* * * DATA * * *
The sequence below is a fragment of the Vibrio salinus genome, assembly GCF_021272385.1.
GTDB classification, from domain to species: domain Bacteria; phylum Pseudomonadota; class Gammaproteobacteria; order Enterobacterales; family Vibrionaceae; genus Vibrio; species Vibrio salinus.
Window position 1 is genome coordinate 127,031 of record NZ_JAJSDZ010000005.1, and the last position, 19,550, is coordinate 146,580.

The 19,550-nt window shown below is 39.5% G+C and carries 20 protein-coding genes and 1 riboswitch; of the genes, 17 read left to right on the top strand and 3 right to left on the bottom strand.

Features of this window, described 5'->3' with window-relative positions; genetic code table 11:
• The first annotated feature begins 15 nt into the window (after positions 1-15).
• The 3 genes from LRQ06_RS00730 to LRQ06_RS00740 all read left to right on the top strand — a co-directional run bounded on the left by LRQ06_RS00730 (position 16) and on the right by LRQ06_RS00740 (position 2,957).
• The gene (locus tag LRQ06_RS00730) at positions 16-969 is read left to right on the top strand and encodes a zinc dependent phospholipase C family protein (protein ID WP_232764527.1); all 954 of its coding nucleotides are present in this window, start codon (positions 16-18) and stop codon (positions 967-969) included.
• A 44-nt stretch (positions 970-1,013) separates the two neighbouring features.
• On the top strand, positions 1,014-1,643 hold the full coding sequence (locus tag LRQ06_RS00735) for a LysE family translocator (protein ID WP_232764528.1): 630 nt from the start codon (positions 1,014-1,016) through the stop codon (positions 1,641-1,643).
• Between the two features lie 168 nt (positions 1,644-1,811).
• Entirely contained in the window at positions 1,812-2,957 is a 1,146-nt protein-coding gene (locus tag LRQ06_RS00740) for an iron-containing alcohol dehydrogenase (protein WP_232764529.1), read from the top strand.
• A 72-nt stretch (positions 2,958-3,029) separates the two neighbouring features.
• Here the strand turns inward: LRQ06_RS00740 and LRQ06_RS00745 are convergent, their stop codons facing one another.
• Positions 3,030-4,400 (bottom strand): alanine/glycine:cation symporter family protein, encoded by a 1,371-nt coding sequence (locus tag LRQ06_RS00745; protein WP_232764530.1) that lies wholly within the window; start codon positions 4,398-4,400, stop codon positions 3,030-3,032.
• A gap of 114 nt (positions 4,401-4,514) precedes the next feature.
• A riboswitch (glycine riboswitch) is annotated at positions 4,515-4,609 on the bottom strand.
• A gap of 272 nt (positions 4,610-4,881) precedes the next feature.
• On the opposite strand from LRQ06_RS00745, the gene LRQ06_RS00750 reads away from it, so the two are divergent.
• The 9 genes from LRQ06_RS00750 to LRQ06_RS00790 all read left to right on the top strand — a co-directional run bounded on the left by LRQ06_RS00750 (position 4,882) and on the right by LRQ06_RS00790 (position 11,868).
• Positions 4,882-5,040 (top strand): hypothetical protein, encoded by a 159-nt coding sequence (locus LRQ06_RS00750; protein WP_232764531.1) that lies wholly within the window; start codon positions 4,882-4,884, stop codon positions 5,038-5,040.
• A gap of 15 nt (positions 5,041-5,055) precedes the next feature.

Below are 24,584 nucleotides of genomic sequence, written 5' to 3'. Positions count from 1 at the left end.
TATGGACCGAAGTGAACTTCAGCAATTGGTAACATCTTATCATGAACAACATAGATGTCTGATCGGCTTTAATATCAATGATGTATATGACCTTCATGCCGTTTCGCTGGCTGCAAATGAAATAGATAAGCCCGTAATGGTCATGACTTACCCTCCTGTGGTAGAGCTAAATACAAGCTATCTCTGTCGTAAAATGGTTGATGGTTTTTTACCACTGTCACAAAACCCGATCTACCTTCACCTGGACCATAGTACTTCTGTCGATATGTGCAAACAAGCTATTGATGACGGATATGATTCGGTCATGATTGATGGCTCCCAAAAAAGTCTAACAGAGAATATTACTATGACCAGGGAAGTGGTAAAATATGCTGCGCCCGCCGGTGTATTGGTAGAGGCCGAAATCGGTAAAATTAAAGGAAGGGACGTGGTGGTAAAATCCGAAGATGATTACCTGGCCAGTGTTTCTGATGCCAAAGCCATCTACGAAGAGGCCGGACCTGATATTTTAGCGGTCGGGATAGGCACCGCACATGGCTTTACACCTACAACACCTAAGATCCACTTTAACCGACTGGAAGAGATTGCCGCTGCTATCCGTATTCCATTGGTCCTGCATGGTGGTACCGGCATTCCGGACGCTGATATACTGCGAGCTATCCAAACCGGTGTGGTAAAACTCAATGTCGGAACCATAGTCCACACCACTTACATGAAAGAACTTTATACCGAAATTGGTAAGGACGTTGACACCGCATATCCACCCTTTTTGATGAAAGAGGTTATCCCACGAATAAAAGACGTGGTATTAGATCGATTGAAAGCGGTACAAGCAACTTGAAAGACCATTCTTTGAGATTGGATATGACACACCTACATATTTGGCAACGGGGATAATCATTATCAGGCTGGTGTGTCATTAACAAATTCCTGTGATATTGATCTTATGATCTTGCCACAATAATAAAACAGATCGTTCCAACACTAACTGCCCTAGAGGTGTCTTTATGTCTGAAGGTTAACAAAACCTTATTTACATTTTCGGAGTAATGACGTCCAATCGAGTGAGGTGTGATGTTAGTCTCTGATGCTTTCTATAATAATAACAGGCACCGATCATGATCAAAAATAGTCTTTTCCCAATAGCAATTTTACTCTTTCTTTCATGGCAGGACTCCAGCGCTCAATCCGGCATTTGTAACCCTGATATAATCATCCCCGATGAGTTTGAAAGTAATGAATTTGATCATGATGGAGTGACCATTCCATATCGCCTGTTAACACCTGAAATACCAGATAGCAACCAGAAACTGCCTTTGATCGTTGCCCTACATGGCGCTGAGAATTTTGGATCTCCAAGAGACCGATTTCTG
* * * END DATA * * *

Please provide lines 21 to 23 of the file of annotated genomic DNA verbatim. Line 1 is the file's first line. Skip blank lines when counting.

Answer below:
• Positions 4,882-5,040 (top strand): hypothetical protein, encoded by a 159-nt coding sequence (locus LRQ06_RS00750; protein WP_232764531.1) that lies wholly within the window; start codon positions 4,882-4,884, stop codon positions 5,038-5,040.
• A gap of 15 nt (positions 5,041-5,055) precedes the next feature.

Below are 24,584 nucleotides of genomic sequence, written 5' to 3'. Positions count from 1 at the left end.